It’s National Cholesterol Month

Three Veganuary participants talk about the impact going vegan had on their health.

Cholesterol is a natural fatty substance produced by the liver, transported by the blood and used by every cell in our body. We need cholesterol to keep our cells and digestive systems working well, and to help make vitamin D, but our bodies make all that we need. When we take in more via the foods we eat – or when we eat trans fats or high levels of saturated fats – we can drive up our cholesterol levels, and that can have serious health consequences.

A heart-shaped bowl filled with strawberries and blueberries. High blood pressure is a major global health problem.
Image Credit: Unsplash

There are two types of cholesterol: one thought of as “good” and the other “bad”. The good cholesterol – high-density lipoproteins or HDL – rounds up the bad cholesterol in the blood and takes any that is not needed back to the liver to be broken down.

But if levels of “bad” cholesterol (non-HDL, formerly known as LDL) get too high, it can narrow the arteries, which increases our risk of having a heart attack or stroke.

The Best Diet to Lower Cholesterol

One of the key ways we can take control of our cholesterol levels is through what we eat, and a healthy plant-based diet has been shown to be extremely effective.

Plant-based food contain no cholesterol at all, and tend to be lower in saturated fats, too. And many studies have found cholesterol levels in vegans are lower than in those who consume animal products. A 2019 study published in the American Journal of Clinical Nutrition, for example, compared cholesterol levels in meat eaters and vegans. It found that white meat such as chicken raised bad cholesterol as much as red meat, but those who ate plant-based had the lowest cholesterol levels of all groups.

Veganuary Participants Tell Their Stories

It takes a blood test to know what our cholesterol levels are, and so most of us don’t realise the positive effects a change in our diets can have. But three former Veganuary participants did before-and-after blood tests, and they were all stunned by the positive results.

Michelle, Edinburgh

Michelle Cuninghame took part in Veganuary 2017. She had always loved animals but having grown up in Hong Kong, “vegan” was not a term she was familiar with. Later, living in the UK, she found Veganuary and thought she’d give it a try. The changes she experienced were profound and unexpected.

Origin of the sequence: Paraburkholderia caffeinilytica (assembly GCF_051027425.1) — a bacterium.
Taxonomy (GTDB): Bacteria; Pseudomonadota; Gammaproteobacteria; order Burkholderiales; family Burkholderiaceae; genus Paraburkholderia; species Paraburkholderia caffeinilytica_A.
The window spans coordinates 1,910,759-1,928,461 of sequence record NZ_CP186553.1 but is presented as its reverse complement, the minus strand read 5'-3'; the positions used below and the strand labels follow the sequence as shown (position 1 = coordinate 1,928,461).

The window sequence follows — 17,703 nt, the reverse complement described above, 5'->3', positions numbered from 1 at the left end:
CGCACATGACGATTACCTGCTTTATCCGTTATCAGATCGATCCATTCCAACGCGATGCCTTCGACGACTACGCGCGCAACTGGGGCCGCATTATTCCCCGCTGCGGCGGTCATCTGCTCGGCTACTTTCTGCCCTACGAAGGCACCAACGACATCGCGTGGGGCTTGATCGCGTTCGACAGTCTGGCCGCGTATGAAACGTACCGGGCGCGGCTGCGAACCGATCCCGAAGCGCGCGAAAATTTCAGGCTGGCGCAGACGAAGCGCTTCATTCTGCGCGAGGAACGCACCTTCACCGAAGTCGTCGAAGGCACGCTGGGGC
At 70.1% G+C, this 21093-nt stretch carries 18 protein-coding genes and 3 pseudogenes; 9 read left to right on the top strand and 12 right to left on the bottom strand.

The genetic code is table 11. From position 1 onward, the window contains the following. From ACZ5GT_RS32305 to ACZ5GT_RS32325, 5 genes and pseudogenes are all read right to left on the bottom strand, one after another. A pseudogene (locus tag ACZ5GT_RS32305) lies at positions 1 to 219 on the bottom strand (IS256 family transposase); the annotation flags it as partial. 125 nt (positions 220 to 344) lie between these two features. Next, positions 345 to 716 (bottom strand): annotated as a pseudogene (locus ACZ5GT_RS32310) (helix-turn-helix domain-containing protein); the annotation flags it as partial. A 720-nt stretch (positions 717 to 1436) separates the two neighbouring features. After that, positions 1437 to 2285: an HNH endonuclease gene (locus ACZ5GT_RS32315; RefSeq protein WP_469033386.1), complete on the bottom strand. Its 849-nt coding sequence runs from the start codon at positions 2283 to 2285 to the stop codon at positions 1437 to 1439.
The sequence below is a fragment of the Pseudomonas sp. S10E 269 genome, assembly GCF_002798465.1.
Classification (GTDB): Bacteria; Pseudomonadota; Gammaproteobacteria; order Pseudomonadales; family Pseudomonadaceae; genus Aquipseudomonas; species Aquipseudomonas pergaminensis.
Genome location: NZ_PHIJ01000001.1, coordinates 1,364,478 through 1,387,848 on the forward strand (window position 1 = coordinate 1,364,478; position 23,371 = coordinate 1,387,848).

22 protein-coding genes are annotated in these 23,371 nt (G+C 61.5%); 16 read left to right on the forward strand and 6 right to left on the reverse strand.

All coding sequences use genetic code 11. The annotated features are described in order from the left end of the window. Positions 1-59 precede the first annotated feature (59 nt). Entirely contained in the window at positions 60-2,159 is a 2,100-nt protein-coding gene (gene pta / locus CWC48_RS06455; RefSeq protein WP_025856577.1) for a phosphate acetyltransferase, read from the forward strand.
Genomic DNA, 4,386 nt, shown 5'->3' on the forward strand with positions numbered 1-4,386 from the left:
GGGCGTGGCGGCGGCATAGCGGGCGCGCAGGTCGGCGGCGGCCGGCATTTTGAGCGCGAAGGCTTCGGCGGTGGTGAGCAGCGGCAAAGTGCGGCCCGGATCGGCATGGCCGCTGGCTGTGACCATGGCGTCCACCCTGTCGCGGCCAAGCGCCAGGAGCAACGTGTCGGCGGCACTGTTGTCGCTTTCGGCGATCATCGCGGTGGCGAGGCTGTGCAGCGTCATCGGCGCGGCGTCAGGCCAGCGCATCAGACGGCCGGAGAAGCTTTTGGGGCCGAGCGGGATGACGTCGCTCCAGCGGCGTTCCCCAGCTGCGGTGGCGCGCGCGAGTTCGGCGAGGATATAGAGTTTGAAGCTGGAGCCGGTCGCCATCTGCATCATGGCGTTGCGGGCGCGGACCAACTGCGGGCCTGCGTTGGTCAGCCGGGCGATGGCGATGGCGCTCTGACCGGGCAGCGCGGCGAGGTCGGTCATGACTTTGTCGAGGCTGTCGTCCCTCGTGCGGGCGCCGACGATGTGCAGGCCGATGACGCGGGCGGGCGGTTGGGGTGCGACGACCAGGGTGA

Michelle Cuninghame, a Veganuary participant, holding a chicken. She found that her cholesterol levels decreased after going vegan.
Michelle, Veganuary participant. Image Credit: Michelle.

“I had a quick vital stats health check at work three months after going vegan and in that time I had lost 10lbs, my LDL (bad) cholesterol levels had improved and the health specialist was pleased that my HDL (good, the higher the better!) cholesterol levels were double the minimum recommended levels! I also noticed a loss of unnecessary fat and was more energised and less fatigued during the day.”

Morné, London

Morné Rossouw is from the Veganuary Class of 2020. He and his partner had watched The Game Changers, and since both work in the health and medicine sector, they decided to give Veganuary a go. Morné describes this as the best life decision he has ever made, and alongside more energy, better digestion, quicker recovery from exercise, and peace of mind, he found his cholesterol levels tumbled.

Morné, Veganuary participant, sitting outside. His cholesterol levels have been healthy after going vegan.
Morné, Veganuary participant. Image Credit: Morné.

“I did a cholesterol check as I come from a family where some males are prone to having high cholesterol and heart issues. I always did a blood test every year and I decided to see if this diet, after trying many other diets and losing weight, had an effect on my blood cholesterol. I was so amazed to see a great decrease into the healthy range after only three or four months. I have never felt better!”

Emma, Fife

Emma Golder is also a former Veganuary participant from the Class of 2020. Emma had been a big meat eater and signed up to Veganuary as a challenge to increase the amount of plants she ate. As a diabetic, she was searching for ways to improve her health and the more she researched the more benefits she could see. “As a scientist, I couldn’t argue with the potential impact on my health and the environment – two massive motivators for me.”

Emma, Veganuary participant, eating a sandwich. She found that her cholesterol levels came down after going vegan.
Emma, Veganuary participant. Image Credit: Emma.

So, she took the plunge and was amazed by the results.

“I had my cholesterol tested at the end of 2019, before I started Veganuary, then again about four months later – I was amazed to see my reading come down a whole point, and my diabetic specialist team were delighted to see such a change in a short space of time. This is attributed to there being no animal saturated fat in my diet furring up my arteries.”

For Michelle, Morné and Emma, taking part in Veganuary had a huge impact on their health and wellbeing. It’s no wonder, then, that all three have decided to remain vegan / plant-based. Why not join them and try vegan for a month?

Thinking of trying vegan?

Veganuary inspires and supports people all over the world to try vegan for January and beyond. Millions of people have already taken part. Will you join them?